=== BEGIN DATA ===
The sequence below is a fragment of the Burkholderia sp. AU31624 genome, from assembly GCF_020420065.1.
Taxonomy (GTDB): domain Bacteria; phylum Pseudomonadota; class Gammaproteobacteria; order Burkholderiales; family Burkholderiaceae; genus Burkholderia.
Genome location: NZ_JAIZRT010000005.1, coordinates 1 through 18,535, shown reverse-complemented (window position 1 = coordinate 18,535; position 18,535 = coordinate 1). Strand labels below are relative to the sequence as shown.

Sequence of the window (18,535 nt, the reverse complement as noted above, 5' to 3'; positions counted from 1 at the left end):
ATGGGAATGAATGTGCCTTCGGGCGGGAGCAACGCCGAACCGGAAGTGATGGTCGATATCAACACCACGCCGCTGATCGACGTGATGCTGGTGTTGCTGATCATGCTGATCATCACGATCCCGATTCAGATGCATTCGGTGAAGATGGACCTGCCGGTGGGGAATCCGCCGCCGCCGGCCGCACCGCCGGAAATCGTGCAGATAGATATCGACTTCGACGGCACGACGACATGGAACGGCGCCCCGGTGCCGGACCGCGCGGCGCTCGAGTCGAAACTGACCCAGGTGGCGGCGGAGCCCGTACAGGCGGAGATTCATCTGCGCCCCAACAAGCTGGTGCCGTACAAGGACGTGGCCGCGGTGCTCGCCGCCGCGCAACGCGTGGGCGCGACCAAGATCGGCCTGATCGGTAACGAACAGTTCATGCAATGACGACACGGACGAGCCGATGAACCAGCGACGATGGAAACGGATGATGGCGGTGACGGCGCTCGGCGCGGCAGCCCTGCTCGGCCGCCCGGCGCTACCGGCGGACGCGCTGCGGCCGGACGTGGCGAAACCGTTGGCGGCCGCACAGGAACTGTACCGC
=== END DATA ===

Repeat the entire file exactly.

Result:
The sequence below is a fragment of the Burkholderia sp. AU31624 genome, from assembly GCF_020420065.1.
Taxonomy (GTDB): domain Bacteria; phylum Pseudomonadota; class Gammaproteobacteria; order Burkholderiales; family Burkholderiaceae; genus Burkholderia.
Genome location: NZ_JAIZRT010000005.1, coordinates 1 through 18,535, shown reverse-complemented (window position 1 = coordinate 18,535; position 18,535 = coordinate 1). Strand labels below are relative to the sequence as shown.

Sequence of the window (18,535 nt, the reverse complement as noted above, 5' to 3'; positions counted from 1 at the left end):
ATGGGAATGAATGTGCCTTCGGGCGGGAGCAACGCCGAACCGGAAGTGATGGTCGATATCAACACCACGCCGCTGATCGACGTGATGCTGGTGTTGCTGATCATGCTGATCATCACGATCCCGATTCAGATGCATTCGGTGAAGATGGACCTGCCGGTGGGGAATCCGCCGCCGCCGGCCGCACCGCCGGAAATCGTGCAGATAGATATCGACTTCGACGGCACGACGACATGGAACGGCGCCCCGGTGCCGGACCGCGCGGCGCTCGAGTCGAAACTGACCCAGGTGGCGGCGGAGCCCGTACAGGCGGAGATTCATCTGCGCCCCAACAAGCTGGTGCCGTACAAGGACGTGGCCGCGGTGCTCGCCGCCGCGCAACGCGTGGGCGCGACCAAGATCGGCCTGATCGGTAACGAACAGTTCATGCAATGACGACACGGACGAGCCGATGAACCAGCGACGATGGAAACGGATGATGGCGGTGACGGCGCTCGGCGCGGCAGCCCTGCTCGGCCGCCCGGCGCTACCGGCGGACGCGCTGCGGCCGGACGTGGCGAAACCGTTGGCGGCCGCACAGGAACTGTACCGC